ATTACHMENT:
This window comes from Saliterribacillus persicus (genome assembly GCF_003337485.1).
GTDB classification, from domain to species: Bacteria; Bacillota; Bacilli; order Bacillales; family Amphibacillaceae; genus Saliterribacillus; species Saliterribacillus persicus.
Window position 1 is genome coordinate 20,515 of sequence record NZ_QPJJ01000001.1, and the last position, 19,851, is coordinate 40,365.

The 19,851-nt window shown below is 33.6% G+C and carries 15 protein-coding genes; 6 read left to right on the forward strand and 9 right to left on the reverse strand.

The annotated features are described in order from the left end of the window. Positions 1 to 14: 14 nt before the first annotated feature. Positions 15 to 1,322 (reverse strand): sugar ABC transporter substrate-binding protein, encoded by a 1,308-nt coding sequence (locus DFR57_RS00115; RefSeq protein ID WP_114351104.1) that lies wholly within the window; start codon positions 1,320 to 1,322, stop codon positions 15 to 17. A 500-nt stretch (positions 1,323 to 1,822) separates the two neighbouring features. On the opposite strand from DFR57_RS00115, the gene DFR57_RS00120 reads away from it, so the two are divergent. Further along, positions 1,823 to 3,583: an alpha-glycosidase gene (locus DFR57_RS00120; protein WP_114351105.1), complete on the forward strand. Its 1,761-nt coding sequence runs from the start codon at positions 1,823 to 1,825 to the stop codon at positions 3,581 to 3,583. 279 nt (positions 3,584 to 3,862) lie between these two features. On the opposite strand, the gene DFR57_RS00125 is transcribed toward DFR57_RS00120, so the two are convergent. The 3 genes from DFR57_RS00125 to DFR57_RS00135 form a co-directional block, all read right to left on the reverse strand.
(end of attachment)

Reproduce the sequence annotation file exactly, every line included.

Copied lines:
This window comes from Saliterribacillus persicus (genome assembly GCF_003337485.1).
GTDB classification, from domain to species: Bacteria; Bacillota; Bacilli; order Bacillales; family Amphibacillaceae; genus Saliterribacillus; species Saliterribacillus persicus.
Window position 1 is genome coordinate 20,515 of sequence record NZ_QPJJ01000001.1, and the last position, 19,851, is coordinate 40,365.

The 19,851-nt window shown below is 33.6% G+C and carries 15 protein-coding genes; 6 read left to right on the forward strand and 9 right to left on the reverse strand.

The annotated features are described in order from the left end of the window. Positions 1 to 14: 14 nt before the first annotated feature. Positions 15 to 1,322 (reverse strand): sugar ABC transporter substrate-binding protein, encoded by a 1,308-nt coding sequence (locus DFR57_RS00115; RefSeq protein ID WP_114351104.1) that lies wholly within the window; start codon positions 1,320 to 1,322, stop codon positions 15 to 17. A 500-nt stretch (positions 1,323 to 1,822) separates the two neighbouring features. On the opposite strand from DFR57_RS00115, the gene DFR57_RS00120 reads away from it, so the two are divergent. Further along, positions 1,823 to 3,583: an alpha-glycosidase gene (locus DFR57_RS00120; protein WP_114351105.1), complete on the forward strand. Its 1,761-nt coding sequence runs from the start codon at positions 1,823 to 1,825 to the stop codon at positions 3,581 to 3,583. 279 nt (positions 3,584 to 3,862) lie between these two features. On the opposite strand, the gene DFR57_RS00125 is transcribed toward DFR57_RS00120, so the two are convergent. The 3 genes from DFR57_RS00125 to DFR57_RS00135 form a co-directional block, all read right to left on the reverse strand.